The use of appropriate technology is an absolute must in a modern day ophthalmology practice. The company must have efficient practice management and electronic medical record software. Equipment must be state-of-the art for the diagnosis and treatment of the patient. The providers should engage the patient when reviewing the results of patient testing and imaging. The facility needs to be modern and present a very inviting atmosphere. There needs to be appropriate signage, ample free parking and accessibility.

It is also essential for the modern day ophthalmology practice to continue to diversify its services. Ophthalmology practices of all sizes can no longer afford to be a one, two or three product line company. Successful ophthalmology practices have managerial and physician leaders with vision. These front-runners constantly think out-of-the-box. They set the standards for others to follow. If there is a setback in the economy, they are prepared to weather the storm through appropriate product diversification. Ophthalmology practices need to be less dependent upon Medicare and commercial insurances. We recommend adding cash paying services to the organization in order to diversity the economic portfolio of the practice. Today in almost all markets there is extreme competition with a wide variety of highly skilled practitioners targeting potential patients as customers. Ophthalmology practices need to become more skilled in internal and external marketing to attract new patient populations. Traditional marketing techniques are not as effective as they have been in the past. Any viable organization must be constantly growing. New patient ratios should exceed 20% or greater. New patients are the lifeblood of any growing practice. We recommend that you take a hard look at internal, external and social media campaigns for your organization.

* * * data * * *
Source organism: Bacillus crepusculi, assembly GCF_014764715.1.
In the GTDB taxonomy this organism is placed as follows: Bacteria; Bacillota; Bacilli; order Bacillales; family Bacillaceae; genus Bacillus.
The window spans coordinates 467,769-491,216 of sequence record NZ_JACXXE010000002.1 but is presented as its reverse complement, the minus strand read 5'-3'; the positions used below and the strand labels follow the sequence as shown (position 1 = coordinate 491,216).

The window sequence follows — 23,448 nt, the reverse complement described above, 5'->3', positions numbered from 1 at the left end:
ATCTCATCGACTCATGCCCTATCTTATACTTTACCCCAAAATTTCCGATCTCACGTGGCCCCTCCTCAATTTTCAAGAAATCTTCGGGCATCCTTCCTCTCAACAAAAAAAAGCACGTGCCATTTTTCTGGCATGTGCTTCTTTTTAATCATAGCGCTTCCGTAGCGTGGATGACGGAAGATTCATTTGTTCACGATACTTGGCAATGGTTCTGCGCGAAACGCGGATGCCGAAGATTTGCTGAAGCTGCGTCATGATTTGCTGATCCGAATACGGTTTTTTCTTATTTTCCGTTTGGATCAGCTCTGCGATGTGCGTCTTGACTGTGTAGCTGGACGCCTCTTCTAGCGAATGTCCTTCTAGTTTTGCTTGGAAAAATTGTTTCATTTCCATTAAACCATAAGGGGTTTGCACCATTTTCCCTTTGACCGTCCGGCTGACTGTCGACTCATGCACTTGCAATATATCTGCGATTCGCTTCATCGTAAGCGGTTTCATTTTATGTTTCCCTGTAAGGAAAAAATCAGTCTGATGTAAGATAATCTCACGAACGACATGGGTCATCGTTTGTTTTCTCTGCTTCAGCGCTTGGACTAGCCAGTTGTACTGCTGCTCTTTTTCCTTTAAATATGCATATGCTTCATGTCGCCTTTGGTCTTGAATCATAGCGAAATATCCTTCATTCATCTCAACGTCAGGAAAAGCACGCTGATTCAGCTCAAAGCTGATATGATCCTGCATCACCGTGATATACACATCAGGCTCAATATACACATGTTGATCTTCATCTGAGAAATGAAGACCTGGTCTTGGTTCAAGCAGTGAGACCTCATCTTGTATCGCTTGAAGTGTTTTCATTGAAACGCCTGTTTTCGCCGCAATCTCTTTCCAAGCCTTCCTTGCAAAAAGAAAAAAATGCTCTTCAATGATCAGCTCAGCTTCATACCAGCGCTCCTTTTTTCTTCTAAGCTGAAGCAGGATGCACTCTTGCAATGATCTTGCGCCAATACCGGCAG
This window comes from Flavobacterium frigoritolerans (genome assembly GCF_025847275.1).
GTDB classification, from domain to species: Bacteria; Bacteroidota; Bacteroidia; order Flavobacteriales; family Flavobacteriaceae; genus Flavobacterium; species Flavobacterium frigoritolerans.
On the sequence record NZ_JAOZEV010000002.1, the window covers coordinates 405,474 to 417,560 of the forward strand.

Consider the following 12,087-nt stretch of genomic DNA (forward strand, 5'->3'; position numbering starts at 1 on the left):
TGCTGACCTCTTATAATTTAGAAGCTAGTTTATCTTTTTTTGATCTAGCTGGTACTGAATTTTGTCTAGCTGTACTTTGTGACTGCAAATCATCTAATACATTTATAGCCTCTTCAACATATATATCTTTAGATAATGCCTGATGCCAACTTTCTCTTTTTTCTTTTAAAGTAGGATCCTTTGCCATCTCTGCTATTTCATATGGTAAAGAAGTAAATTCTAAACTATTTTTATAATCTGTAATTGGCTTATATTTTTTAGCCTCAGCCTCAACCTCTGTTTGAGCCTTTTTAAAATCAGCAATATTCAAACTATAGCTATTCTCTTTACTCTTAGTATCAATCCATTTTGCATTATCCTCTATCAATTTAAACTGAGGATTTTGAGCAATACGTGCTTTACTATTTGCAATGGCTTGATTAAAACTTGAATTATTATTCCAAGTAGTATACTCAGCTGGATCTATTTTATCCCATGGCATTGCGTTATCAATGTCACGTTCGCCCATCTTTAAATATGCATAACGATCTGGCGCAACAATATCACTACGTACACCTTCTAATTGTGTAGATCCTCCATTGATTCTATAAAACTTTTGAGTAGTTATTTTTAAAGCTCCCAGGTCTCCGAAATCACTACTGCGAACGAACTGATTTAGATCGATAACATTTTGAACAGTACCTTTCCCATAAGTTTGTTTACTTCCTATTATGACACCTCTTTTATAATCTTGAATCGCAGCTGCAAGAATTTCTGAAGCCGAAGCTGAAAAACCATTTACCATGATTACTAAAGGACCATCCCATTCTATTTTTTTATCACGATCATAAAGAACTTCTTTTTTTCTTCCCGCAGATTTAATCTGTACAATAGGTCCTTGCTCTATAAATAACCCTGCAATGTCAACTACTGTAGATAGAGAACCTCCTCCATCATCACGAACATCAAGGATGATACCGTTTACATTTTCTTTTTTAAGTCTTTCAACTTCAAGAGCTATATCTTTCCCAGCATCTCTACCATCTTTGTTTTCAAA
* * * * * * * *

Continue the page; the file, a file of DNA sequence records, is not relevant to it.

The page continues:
I often hear people say that we “provide the best quality and outcomes.” My response to them is to prove it! A significant amount of physicians, managers and staff members have a visceral feeling of success. However, they cannot provide tangible data to measure the outcomes of their investment of hard work. Therefore, it is important to have constant measuring of everything that can be analyzed in your ophthalmology practice. Patient outcomes, quality, service, growth, expenses, profitability, etc. should be monitored on an ongoing basis and formal reports should be benchmarked monthly for success. Reports should be shared with the staff and raises and bonuses should be given for positive outcome success; not for a cost of living. The goal is for everyone to get up each day and make a conscious effort to excel and create change in a positive dynamic environment. Every provider, manager and staff member has the unique ability to make the difference in the patients’ eyes.

The items listed in this report are some of the essential elements of a successful practice and does not represent the entire process of all of the managerial tools needed in the ophthalmic or medical practice environment. However, it is our opinion that these key elements are the building blocks for success and must be incorporated into management’s daily routine of leadership and supervision.

How Does Your Organization Stack Up? Talk to the consultants at Advantage Administration Inc. about improving the essential elements of your office. Contact us to learn more.